Comment


                    • #55
                      I think there are two major arguments here, and we are talking past each other. I doubt anybody in this thread is proposing that Physically violent bullies are given a handful of extra chances and pitied more than their victims. Not all bullying is violent bullying like some of the examples here. The OP's Scout hasn't attacked another youth. He doesn't seem to exhibit violent tendencies, or the OP would have noted that. All of the bullying situations I saw as a Scout weren't physical bullying, but more stealthy bullying like name calling and deliberate exclusion of Scouts.

                      Georgia Mom, I bet you and JBlake agree that a scout that is violent and aggressive to another Scout needs to be removed from the Troop.

                      These threads tend to get derailed by tangental posts unrelated to the OP.

                      the OP's can be read again. I think that Scout is a serious issue, and if he was in my Troop, I may already notified his parents that their Scout is no longer welcome in my unit. However, that is not the advice TwocudDad asked for. He is looking for advice on having a very important discussion with this Scout. That is the topic at hand, if we want to create a thread about bullying more broadly and how to remove violent Scouts from our units, we can have that discussion but it deserves it's own thread.

                      Comment


                      • #56
                        Sentinel, I think TwoCub understood how these things 'evolve' in these forums. The reason this went in the direction ti did, IMHO, is because TwoCub is a really nice guy and would like to see this bully improve and become more scoutlike. His request for assistance led some of the respondents to begin to question why so much attention was being paid to the bully, to the apparent neglect of the victim. The rest, as they say, is history.
                        For the record, I finally untangled some of those plaques and OGE and I were united with respect to a related topic of hazing. Whether hazing or bullying, I have never understood why some get pleasure from inflicting discomfort or pain on others. If TwoCub can discover a way to get through to his problem scout, I hope he'll report to the rest of us so we can benefit from his experience as well.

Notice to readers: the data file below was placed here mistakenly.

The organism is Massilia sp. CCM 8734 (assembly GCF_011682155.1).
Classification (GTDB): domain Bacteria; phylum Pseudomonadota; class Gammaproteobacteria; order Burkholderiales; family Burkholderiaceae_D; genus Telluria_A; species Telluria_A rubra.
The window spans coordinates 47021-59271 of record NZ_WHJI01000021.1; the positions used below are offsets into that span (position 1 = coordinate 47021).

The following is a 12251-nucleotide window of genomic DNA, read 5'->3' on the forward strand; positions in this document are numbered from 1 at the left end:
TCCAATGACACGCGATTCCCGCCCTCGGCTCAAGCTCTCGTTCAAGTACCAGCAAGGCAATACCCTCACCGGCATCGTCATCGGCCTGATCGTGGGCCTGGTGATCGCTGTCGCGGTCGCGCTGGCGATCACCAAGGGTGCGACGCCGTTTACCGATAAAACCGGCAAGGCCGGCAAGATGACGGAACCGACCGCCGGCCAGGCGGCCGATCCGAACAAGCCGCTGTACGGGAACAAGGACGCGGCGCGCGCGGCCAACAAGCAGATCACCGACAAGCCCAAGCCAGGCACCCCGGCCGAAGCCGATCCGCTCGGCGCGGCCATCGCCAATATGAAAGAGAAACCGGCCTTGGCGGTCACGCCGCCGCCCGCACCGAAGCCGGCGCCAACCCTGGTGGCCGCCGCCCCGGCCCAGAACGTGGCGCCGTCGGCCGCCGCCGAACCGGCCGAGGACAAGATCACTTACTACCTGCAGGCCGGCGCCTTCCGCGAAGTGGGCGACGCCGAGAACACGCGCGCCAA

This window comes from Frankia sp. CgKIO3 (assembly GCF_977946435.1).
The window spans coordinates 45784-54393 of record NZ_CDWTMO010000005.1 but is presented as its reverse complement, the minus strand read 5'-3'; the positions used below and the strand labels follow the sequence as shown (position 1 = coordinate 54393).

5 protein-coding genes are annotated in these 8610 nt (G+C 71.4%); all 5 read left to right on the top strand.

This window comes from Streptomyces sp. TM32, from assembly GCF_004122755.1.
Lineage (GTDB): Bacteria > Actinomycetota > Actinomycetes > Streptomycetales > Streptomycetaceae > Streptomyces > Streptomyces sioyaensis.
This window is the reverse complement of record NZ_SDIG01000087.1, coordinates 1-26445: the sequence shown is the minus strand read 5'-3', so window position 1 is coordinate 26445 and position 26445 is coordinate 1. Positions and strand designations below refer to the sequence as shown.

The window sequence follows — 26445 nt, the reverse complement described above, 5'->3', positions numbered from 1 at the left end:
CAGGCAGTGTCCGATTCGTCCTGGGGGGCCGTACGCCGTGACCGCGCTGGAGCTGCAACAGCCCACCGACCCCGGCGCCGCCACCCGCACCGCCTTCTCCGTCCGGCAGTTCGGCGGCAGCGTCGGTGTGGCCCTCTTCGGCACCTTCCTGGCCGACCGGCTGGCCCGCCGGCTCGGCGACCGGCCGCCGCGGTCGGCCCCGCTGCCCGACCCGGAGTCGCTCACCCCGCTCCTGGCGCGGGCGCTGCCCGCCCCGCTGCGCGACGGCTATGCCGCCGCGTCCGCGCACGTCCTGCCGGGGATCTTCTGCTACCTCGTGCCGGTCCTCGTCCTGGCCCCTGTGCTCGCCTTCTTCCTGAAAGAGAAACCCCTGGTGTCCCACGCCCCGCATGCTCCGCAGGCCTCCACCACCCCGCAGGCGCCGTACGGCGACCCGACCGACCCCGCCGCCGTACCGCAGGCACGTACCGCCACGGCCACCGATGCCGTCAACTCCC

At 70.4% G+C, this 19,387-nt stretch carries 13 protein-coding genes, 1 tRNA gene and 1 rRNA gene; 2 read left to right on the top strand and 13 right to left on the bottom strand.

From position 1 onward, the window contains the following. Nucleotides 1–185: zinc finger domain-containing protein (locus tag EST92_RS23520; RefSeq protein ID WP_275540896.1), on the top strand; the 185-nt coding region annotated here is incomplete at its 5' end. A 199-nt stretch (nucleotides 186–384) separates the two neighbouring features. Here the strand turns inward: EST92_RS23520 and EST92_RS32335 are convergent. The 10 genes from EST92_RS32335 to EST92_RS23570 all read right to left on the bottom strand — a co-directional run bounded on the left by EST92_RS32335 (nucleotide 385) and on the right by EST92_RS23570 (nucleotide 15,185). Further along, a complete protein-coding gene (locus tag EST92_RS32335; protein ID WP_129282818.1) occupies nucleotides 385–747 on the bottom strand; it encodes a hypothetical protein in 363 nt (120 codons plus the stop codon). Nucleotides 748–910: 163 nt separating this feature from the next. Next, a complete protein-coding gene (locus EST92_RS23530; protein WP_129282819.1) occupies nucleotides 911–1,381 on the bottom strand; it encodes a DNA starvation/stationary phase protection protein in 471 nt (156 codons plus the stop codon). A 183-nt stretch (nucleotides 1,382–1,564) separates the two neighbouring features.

Comment


                        • #57
                          YPT doesn't allow second chances with adults who take advantage of youth. Why should youth get second chances when they take advantage of youth?

                          YPT spells it out UP FRONT, not after the fact. It's time units deal with these problems before they become an issue.

                          Youth of this age know how to push the envelop. They are in the break-out stage of life where they test the limits of social norms. They have yet to learn to restrain themselves and need a program to explicitly spell that out in no uncertain terms. Well, we're so worried about being politically correct that we don't deal with the issue in straight forward discussions.

                          Rule #1 - Safety First. If you don't feel safe, tell someone immediately. End of discussion.

                          Stosh

                          Comment


                          • #58
                            Originally posted by jblake47 View Post
                            YPT doesn't allow second chances with adults who take advantage of youth. Why should youth get second chances when they take advantage of youth? YPT spells it out UP FRONT, not after the fact. It's time units deal with these problems before they become an issue. Youth of this age know how to push the envelop. They are in the break-out stage of life where they test the limits of social norms. They have yet to learn to restrain themselves and need a program to explicitly spell that out in no uncertain terms. Well, we're so worried about being politically correct that we don't deal with the issue in straight forward discussions. Rule #1 - Safety First. If you don't feel safe, tell someone immediately. End of discussion. Stosh
                            I completely agree ! Boys will be boys but they don't need to be mean to each other to have fun.